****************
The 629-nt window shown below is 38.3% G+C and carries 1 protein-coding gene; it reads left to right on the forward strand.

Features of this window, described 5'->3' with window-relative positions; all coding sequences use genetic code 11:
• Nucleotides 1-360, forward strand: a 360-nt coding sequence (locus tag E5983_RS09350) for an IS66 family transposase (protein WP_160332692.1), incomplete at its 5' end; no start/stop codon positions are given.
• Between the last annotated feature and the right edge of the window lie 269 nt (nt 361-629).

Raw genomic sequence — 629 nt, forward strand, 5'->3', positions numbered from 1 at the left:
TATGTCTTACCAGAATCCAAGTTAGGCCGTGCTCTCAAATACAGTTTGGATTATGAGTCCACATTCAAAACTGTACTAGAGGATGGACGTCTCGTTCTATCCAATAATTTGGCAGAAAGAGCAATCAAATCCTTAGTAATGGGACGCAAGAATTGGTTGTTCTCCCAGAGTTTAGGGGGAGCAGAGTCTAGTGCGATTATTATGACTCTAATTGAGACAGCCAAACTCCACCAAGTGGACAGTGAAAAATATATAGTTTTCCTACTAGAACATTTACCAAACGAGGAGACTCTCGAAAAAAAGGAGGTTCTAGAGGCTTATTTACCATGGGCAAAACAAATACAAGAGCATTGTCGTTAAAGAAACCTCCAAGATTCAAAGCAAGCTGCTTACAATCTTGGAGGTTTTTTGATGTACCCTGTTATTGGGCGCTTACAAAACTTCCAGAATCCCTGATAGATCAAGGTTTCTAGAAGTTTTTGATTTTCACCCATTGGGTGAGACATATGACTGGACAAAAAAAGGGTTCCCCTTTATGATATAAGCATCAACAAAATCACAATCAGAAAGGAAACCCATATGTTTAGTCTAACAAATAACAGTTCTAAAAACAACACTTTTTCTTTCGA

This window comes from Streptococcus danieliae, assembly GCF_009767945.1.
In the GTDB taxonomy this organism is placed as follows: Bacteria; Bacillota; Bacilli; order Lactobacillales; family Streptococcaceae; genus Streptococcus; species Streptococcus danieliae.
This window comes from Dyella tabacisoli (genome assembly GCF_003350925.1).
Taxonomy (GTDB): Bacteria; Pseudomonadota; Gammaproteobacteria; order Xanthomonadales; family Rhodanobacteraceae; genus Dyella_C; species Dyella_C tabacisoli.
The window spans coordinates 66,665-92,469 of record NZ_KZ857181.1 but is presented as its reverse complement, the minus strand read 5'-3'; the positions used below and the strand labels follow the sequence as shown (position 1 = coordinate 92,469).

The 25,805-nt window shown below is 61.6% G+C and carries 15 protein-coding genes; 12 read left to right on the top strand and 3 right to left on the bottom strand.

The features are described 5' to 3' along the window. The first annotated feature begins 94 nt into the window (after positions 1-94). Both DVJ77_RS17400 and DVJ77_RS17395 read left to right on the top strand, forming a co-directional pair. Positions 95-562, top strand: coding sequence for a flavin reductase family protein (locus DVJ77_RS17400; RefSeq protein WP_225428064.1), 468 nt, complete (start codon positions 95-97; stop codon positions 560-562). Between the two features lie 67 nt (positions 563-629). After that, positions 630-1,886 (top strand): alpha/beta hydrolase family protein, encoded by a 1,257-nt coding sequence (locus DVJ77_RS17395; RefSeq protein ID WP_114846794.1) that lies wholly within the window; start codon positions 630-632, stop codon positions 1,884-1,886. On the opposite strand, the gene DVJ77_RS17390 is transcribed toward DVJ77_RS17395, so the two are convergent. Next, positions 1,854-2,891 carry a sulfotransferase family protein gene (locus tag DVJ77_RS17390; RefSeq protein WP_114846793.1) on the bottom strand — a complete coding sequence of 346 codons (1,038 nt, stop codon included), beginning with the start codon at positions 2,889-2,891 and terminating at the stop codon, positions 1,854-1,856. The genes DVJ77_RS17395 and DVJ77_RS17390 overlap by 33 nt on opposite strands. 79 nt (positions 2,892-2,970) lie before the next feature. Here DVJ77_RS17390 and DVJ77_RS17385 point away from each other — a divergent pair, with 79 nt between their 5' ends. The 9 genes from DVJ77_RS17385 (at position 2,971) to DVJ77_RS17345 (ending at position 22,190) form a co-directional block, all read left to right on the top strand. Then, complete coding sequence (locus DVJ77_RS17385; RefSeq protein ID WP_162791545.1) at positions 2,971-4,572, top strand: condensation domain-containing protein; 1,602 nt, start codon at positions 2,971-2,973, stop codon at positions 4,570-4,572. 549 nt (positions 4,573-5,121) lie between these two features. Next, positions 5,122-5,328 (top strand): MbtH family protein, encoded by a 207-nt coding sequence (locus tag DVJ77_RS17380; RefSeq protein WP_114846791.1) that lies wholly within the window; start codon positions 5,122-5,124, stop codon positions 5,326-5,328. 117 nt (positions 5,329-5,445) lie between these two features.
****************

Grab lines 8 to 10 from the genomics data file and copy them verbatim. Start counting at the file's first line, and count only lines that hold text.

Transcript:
In the GTDB taxonomy this organism is placed as follows: Bacteria; Bacillota; Bacilli; order Lactobacillales; family Streptococcaceae; genus Streptococcus; species Streptococcus danieliae.
This window comes from Dyella tabacisoli (genome assembly GCF_003350925.1).
Taxonomy (GTDB): Bacteria; Pseudomonadota; Gammaproteobacteria; order Xanthomonadales; family Rhodanobacteraceae; genus Dyella_C; species Dyella_C tabacisoli.